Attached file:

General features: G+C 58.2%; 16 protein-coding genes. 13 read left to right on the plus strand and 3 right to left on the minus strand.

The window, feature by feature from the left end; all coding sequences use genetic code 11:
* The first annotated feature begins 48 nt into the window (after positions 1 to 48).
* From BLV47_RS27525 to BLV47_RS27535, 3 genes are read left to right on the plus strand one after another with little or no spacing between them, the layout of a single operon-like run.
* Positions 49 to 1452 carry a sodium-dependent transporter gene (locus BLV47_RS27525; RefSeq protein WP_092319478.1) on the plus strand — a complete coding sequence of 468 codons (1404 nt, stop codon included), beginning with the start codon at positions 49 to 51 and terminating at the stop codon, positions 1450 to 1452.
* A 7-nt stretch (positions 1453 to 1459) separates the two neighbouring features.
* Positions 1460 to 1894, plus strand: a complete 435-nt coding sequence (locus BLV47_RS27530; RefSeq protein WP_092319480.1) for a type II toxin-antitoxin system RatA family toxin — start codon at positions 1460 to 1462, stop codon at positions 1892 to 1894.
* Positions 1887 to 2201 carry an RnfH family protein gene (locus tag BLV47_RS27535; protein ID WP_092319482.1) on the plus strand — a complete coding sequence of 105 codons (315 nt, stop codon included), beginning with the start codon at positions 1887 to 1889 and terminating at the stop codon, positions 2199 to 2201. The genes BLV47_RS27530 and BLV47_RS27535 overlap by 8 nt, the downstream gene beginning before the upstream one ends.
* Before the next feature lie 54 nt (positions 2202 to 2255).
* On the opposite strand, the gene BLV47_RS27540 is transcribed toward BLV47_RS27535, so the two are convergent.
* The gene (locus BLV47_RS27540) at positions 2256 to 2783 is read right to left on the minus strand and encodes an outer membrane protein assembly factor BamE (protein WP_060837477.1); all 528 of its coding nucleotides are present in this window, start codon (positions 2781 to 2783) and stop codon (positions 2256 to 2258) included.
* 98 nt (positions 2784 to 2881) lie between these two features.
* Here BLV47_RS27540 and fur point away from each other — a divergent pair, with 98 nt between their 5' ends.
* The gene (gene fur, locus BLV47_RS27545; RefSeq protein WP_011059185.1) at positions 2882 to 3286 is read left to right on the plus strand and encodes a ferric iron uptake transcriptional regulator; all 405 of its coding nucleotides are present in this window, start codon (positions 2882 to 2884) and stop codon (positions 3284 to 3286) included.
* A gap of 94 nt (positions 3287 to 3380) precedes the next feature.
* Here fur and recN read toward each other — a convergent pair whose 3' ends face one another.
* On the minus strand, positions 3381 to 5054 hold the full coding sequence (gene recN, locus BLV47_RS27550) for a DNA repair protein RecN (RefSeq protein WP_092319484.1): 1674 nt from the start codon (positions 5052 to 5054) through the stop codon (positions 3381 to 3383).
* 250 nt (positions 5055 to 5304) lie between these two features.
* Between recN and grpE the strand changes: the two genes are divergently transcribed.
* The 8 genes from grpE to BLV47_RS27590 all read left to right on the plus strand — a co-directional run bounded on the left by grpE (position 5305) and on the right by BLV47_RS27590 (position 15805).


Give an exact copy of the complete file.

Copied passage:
General features: G+C 58.2%; 16 protein-coding genes. 13 read left to right on the plus strand and 3 right to left on the minus strand.

The window, feature by feature from the left end; all coding sequences use genetic code 11:
* The first annotated feature begins 48 nt into the window (after positions 1 to 48).
* From BLV47_RS27525 to BLV47_RS27535, 3 genes are read left to right on the plus strand one after another with little or no spacing between them, the layout of a single operon-like run.
* Positions 49 to 1452 carry a sodium-dependent transporter gene (locus BLV47_RS27525; RefSeq protein WP_092319478.1) on the plus strand — a complete coding sequence of 468 codons (1404 nt, stop codon included), beginning with the start codon at positions 49 to 51 and terminating at the stop codon, positions 1450 to 1452.
* A 7-nt stretch (positions 1453 to 1459) separates the two neighbouring features.
* Positions 1460 to 1894, plus strand: a complete 435-nt coding sequence (locus BLV47_RS27530; RefSeq protein WP_092319480.1) for a type II toxin-antitoxin system RatA family toxin — start codon at positions 1460 to 1462, stop codon at positions 1892 to 1894.
* Positions 1887 to 2201 carry an RnfH family protein gene (locus tag BLV47_RS27535; protein ID WP_092319482.1) on the plus strand — a complete coding sequence of 105 codons (315 nt, stop codon included), beginning with the start codon at positions 1887 to 1889 and terminating at the stop codon, positions 2199 to 2201. The genes BLV47_RS27530 and BLV47_RS27535 overlap by 8 nt, the downstream gene beginning before the upstream one ends.
* Before the next feature lie 54 nt (positions 2202 to 2255).
* On the opposite strand, the gene BLV47_RS27540 is transcribed toward BLV47_RS27535, so the two are convergent.
* The gene (locus BLV47_RS27540) at positions 2256 to 2783 is read right to left on the minus strand and encodes an outer membrane protein assembly factor BamE (protein WP_060837477.1); all 528 of its coding nucleotides are present in this window, start codon (positions 2781 to 2783) and stop codon (positions 2256 to 2258) included.
* 98 nt (positions 2784 to 2881) lie between these two features.
* Here BLV47_RS27540 and fur point away from each other — a divergent pair, with 98 nt between their 5' ends.
* The gene (gene fur, locus BLV47_RS27545; RefSeq protein WP_011059185.1) at positions 2882 to 3286 is read left to right on the plus strand and encodes a ferric iron uptake transcriptional regulator; all 405 of its coding nucleotides are present in this window, start codon (positions 2882 to 2884) and stop codon (positions 3284 to 3286) included.
* A gap of 94 nt (positions 3287 to 3380) precedes the next feature.
* Here fur and recN read toward each other — a convergent pair whose 3' ends face one another.
* On the minus strand, positions 3381 to 5054 hold the full coding sequence (gene recN, locus BLV47_RS27550) for a DNA repair protein RecN (RefSeq protein WP_092319484.1): 1674 nt from the start codon (positions 5052 to 5054) through the stop codon (positions 3381 to 3383).
* 250 nt (positions 5055 to 5304) lie between these two features.
* Between recN and grpE the strand changes: the two genes are divergently transcribed.
* The 8 genes from grpE to BLV47_RS27590 all read left to right on the plus strand — a co-directional run bounded on the left by grpE (position 5305) and on the right by BLV47_RS27590 (position 15805).